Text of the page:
Skip to content

Climate Change and the 2019 GAJA Harvest

GAJA is an established leader in addressing the urgent issue of climate change and its impact on winemaking. Their vineyard practices have evolved to include several innovative measures that mitigate the effects of a dramatically changing climate.

In 2015, Wine Spectator reported on their approach and said, “The Gajas are proactively facing these new challenges, working with vineyard consultants, improving soils by switching from manure to compost (aided by California red worms) and combatting pests such as moths by disrupting their mating with pheromones instead of relying on pesticides. They’ve increased biodiversity on their Piedmont estate as well, planting cypress trees and cultivating bees.”

GAJA’s efforts have proven very effective. The following photos, taken during the 2019 harvest season, show that in spite of the challenges created by climate change, GAJA’s vineyards are healthy and continue to yield grapes of exceptional quality.

IMG_4808Giorgio Culasso, GAJA’s vineyard manager, discusses climate change and its impact on the 2019 harvest.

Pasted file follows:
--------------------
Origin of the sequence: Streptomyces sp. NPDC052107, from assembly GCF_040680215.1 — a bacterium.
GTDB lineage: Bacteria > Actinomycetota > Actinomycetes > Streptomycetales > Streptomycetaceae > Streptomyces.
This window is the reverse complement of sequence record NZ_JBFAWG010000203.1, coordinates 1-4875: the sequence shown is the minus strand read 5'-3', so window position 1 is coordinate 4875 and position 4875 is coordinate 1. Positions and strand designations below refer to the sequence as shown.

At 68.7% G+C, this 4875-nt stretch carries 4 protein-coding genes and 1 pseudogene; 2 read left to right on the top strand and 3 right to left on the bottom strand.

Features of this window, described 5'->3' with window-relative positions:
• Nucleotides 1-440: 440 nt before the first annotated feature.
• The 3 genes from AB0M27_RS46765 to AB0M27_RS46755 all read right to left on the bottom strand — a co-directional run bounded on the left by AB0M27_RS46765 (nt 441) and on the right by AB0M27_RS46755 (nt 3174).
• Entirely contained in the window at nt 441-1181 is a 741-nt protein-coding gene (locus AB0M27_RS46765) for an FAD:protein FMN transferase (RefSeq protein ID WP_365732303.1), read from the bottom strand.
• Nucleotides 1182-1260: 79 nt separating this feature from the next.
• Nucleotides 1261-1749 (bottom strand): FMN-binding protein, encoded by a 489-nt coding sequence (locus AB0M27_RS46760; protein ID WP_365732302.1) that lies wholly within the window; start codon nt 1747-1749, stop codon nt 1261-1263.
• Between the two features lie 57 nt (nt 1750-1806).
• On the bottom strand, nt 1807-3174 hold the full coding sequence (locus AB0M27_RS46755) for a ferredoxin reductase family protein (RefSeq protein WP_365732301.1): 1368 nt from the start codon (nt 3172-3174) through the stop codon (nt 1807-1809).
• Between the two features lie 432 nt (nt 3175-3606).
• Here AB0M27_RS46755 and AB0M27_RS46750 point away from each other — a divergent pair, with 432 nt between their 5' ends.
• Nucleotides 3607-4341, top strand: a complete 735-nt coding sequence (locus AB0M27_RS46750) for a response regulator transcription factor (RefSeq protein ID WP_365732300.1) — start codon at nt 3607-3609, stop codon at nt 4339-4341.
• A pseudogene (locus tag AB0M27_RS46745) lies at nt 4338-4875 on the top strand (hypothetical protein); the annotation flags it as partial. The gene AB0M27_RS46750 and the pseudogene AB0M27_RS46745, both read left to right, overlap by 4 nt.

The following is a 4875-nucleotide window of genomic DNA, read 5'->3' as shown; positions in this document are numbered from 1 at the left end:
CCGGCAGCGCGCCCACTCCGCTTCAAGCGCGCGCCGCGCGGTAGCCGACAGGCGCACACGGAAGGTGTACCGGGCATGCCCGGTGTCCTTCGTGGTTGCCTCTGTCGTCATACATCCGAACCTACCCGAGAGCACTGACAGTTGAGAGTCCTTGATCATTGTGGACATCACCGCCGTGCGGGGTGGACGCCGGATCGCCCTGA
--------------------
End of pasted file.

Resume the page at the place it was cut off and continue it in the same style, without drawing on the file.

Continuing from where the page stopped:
IMG_4875This stunning view from the top of the SPERSS vineyard was taken 10 days before the start of harvest. GAJA purchased this 30-acre vineyard in Serralunga d’Alba in 1988. Sperss is a term affectionately used to denote nostalgia for precious things lost with time.

IMG_4882Nebbiolo grapes from the SPERSS vineyard will be used to make GAJA SPERSS Barolo.

IMG_4817Gaia Gaja takes a closer look at the Nebbiolo grapes in the Sori San Lorenzo vineyard.

IMG_4824The Nebbiolo is progressing nicely but the grapes still need a bit more time on the vine to gain color. They will be ready to harvest in about 10 days.

IMG_4814IMG_4815As seen in Sori San Lorenzo, GAJA embraces biodiversity as an important technique in managing the impact of climate change.

IMG_4846-2The GAJA family is always looking towards the future. Plans are underway to build a winery on this land in Alta Langhe.

IMG_4849IMG_4840In Alta Langhe, fields where hazelnut trees once grew are now planted to fava beans. Fava naturally enriches the soil with nitrogen, which is crucial for vines.